Automated Semantic Analysis, Legal Assessment, and Summarization of Standard Form Contracts

Research output: ThesisPhD Thesis - Research external, graduation external

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Consumers are confronted with standard form contracts on a daily basis, for example, when shopping online, registering for online platforms, or opening bank accounts. With expected revenue of more than 343 billion Euro in 2020, e-commerce is an ever more important branch of the European economy. Accepting standard form contracts often is a prerequisite to access products or services, and consumers frequently do so without reading, let alone understanding, them. Consumer protection organizations can advise and represent consumers in such situations of power imbalance. However, with increasing demand, limited budgets, and ever more complex regulations, they struggle to provide the necessary support.

This thesis investigates techniques for the automated semantic analysis, legal assessment, and summarization of standard form contracts in German and English, which can be used to support consumers and those who protect them. We focus on Terms and Conditions from the fast growing market of European e-commerce, but also show that the developed techniques can in parts be applied to other types of standard form contracts.

We elicited requirements from consumers and consumer advocates to understand their needs, identified the most relevant clause topics, and analyzed the processes in consumer protection organizations concerning the handling of standard form contracts. Based on these insights, a pipeline for the automated semantic analysis, legal assessment, and summarization of standard form contracts was developed. The components of this pipeline can automatically identify and extract standard form contracts from the internet and hierarchically structure them into their individual clauses. Clause topics can be automatically identified, and relevant information can be extracted. Clauses can then be legally assessed, either using a knowledge-base we constructed or through binary classification by a transformer model. This information is then used to create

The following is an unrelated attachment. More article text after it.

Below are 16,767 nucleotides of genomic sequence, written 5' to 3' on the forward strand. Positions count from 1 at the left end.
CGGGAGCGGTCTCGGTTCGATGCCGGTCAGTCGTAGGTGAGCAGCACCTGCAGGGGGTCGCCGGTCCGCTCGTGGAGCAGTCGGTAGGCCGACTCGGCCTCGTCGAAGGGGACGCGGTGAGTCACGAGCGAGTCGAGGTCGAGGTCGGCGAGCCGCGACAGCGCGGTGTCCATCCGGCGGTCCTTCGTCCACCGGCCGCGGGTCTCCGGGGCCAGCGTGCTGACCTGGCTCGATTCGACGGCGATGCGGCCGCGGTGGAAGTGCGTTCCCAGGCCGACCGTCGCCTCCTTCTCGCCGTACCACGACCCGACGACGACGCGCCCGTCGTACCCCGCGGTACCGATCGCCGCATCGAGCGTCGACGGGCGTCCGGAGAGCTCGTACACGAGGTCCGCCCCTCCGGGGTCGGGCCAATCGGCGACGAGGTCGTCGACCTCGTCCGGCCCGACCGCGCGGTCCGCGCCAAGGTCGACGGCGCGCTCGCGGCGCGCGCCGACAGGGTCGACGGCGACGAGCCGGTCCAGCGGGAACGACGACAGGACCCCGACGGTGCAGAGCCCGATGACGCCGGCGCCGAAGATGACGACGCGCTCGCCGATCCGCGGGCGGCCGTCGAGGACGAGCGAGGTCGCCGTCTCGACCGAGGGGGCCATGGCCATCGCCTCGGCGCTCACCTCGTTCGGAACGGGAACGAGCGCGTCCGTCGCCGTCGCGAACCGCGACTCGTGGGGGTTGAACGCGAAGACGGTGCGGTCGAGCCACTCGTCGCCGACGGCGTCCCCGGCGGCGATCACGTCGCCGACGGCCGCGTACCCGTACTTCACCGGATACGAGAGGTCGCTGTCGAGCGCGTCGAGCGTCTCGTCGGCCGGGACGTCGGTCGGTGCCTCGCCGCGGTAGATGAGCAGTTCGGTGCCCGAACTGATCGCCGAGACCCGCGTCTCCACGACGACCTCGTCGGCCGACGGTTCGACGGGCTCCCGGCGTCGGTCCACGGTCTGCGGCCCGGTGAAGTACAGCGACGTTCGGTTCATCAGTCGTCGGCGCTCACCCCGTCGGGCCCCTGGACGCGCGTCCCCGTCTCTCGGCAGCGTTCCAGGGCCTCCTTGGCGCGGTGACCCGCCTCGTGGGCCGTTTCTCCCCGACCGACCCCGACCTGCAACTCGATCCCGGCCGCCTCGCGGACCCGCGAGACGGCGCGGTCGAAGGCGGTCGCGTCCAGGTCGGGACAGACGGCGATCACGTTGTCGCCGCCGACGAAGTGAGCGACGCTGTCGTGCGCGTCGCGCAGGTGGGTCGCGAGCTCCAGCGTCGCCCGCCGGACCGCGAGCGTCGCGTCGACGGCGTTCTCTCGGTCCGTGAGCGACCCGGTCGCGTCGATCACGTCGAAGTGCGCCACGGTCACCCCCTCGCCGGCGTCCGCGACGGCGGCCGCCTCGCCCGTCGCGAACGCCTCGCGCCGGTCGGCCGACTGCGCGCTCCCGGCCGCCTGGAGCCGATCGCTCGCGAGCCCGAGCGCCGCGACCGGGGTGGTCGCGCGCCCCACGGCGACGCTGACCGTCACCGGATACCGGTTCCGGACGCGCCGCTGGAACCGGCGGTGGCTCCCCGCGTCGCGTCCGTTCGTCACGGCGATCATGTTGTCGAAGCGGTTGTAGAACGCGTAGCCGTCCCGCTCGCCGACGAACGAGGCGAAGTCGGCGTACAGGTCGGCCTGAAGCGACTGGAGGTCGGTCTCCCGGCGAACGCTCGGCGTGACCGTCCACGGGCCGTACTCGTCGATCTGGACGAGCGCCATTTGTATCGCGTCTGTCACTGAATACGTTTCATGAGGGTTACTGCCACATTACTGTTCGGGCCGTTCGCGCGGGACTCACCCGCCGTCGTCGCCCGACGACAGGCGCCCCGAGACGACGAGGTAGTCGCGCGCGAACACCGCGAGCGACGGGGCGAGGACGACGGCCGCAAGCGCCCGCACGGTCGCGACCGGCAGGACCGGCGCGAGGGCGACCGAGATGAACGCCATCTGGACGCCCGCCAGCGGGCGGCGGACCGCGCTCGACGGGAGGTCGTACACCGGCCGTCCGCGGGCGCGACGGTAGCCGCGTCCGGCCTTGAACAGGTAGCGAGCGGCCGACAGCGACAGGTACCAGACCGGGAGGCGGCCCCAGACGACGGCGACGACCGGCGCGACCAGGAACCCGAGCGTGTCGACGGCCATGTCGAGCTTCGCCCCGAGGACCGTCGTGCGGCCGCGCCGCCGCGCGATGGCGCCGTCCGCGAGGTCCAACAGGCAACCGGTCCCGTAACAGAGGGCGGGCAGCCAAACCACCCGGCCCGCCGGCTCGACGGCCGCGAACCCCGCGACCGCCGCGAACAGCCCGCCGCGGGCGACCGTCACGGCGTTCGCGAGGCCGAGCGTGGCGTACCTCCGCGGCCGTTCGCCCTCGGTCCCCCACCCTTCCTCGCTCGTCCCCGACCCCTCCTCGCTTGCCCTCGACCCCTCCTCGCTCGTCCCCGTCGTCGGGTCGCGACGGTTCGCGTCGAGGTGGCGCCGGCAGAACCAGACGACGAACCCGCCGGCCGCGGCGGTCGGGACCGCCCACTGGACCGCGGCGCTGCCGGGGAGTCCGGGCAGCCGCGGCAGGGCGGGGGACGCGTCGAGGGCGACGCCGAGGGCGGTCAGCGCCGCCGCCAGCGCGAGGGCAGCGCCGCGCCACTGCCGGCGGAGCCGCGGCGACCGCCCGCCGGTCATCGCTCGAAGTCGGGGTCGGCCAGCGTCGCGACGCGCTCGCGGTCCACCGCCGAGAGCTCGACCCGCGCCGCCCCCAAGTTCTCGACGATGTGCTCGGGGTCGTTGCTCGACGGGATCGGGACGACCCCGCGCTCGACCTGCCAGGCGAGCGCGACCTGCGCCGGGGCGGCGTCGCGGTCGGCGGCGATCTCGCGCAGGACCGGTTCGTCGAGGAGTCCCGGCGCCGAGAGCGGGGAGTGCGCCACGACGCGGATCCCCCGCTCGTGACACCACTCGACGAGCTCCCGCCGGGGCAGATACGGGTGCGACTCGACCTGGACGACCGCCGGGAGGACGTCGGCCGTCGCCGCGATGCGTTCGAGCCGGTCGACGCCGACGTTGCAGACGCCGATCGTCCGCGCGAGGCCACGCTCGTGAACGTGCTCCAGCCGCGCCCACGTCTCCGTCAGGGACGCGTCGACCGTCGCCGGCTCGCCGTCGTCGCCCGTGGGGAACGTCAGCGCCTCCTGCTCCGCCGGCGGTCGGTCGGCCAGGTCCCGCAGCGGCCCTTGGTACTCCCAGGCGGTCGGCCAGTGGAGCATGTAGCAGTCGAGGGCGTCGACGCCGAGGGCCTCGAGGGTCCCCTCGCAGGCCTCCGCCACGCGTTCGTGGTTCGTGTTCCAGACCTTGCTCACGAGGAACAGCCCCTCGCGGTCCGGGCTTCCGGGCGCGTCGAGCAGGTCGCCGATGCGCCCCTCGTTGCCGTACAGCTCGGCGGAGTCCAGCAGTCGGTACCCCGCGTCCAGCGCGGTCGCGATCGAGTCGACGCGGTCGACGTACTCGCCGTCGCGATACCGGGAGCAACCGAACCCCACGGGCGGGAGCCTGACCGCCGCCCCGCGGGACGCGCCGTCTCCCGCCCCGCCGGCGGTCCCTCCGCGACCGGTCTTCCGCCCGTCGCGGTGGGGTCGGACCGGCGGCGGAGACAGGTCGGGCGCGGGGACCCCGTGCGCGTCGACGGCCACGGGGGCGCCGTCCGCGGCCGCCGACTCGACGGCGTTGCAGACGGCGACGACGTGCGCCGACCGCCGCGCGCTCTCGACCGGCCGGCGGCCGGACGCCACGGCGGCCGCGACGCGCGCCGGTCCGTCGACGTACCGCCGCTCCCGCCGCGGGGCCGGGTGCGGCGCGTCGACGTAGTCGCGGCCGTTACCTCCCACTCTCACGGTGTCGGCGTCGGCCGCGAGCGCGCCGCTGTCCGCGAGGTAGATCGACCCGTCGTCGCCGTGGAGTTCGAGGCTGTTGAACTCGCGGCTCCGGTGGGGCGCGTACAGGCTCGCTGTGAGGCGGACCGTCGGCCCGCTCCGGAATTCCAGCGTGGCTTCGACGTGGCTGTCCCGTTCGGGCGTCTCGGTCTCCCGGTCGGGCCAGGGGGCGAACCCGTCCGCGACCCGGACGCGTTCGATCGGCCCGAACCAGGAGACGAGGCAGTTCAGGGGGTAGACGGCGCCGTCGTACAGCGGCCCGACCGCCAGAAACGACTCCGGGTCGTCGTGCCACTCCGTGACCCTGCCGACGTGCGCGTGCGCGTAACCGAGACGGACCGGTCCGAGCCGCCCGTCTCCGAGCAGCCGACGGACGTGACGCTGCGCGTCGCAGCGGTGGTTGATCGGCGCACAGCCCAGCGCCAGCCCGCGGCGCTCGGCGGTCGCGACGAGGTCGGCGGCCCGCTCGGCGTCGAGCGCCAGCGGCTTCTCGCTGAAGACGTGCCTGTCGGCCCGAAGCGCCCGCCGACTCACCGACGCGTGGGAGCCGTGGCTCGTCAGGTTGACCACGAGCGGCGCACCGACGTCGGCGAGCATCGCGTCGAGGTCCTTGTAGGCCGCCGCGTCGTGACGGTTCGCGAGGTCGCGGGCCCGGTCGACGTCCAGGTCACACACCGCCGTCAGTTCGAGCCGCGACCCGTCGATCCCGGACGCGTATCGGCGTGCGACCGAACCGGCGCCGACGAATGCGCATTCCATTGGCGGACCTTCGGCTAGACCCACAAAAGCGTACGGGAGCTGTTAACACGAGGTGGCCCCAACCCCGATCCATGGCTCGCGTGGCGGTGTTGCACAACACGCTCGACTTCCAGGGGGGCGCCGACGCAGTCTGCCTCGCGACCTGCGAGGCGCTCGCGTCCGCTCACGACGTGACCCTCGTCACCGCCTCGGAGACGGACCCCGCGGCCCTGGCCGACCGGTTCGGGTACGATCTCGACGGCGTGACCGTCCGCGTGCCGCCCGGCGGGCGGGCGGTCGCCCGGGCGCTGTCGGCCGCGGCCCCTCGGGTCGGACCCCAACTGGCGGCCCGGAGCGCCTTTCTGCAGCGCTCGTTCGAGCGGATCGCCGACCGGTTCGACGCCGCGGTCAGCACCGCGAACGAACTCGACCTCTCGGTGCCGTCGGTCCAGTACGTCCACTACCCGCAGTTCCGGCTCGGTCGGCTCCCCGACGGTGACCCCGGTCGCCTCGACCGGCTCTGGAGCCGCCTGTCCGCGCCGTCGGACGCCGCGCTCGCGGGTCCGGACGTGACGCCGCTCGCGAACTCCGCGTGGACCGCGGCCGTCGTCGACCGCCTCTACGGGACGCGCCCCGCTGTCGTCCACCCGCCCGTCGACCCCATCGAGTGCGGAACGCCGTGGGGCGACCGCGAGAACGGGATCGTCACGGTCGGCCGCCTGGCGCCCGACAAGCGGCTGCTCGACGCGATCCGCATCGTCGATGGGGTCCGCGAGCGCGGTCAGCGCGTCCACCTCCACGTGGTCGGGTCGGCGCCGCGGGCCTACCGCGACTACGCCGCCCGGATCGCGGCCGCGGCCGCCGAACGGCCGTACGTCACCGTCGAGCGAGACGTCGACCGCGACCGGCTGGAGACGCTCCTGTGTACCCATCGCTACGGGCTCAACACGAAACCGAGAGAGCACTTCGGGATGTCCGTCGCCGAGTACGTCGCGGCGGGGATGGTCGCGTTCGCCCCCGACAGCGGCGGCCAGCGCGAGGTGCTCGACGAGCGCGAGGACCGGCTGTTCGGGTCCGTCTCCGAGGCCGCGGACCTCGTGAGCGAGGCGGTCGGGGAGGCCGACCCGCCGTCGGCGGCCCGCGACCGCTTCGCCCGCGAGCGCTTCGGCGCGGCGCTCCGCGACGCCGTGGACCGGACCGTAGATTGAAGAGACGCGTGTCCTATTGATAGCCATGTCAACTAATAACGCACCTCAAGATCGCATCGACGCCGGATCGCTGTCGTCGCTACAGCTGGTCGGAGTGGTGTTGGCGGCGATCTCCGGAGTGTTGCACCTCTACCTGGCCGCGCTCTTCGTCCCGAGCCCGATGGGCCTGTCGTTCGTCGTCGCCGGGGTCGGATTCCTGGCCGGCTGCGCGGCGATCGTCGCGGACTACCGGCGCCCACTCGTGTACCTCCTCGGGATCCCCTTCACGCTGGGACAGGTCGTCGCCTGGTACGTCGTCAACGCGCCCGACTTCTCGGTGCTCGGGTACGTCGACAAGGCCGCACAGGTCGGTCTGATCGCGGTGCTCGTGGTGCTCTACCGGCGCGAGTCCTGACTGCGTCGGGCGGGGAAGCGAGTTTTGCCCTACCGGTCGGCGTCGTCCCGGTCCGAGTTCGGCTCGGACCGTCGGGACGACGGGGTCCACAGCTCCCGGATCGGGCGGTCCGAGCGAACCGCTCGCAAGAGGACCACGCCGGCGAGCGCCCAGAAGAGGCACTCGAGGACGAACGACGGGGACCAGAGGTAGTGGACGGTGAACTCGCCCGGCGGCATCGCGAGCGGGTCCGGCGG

summaries that are tailored to the needs of the different user groups. For each step of the pipeline, different approaches were developed and compared, from classical rule-based systems to deep learning techniques. Each approach was evaluated on German and English corpora containing more than 10,000 clauses, which were annotated as part of this thesis. The developed pipeline was prototypically implemented as part of a web-based tool to support consumer advocates in analyzing and assessing standard form contracts. The implementation was evaluated with experts from two German consumer protection organizations with questionnaires and task-based evaluations.

The results of the evaluation show that our system can identify over 50 different types of clauses, which cover more than 90% of the clauses typically occurring in Terms and Conditions from online shops, with an accuracy of 0.80 to 0.84. The system can also automatically extract 21 relevant data points from these clauses with a precision of 0.91 and a recall of 0.86. On a corpus of more than 200 German clauses, the system was also able to assess the legality of clauses with an accuracy of 0.90. The expert evaluation has shown that the system is indeed able to support consumer advocates in their daily work by reducing the time they need to analyze and assess clauses in standard form contracts.
Original languageEnglish
QualificationDoctor of Philosophy
Awarding Institution
  • Technische Universitat Munchen
  • Matthes, Florian, Supervisor, External person
  • Schäfer, Burkhard, Supervisor, External person
Award date25 May 2021
Publication statusPublished - 2021

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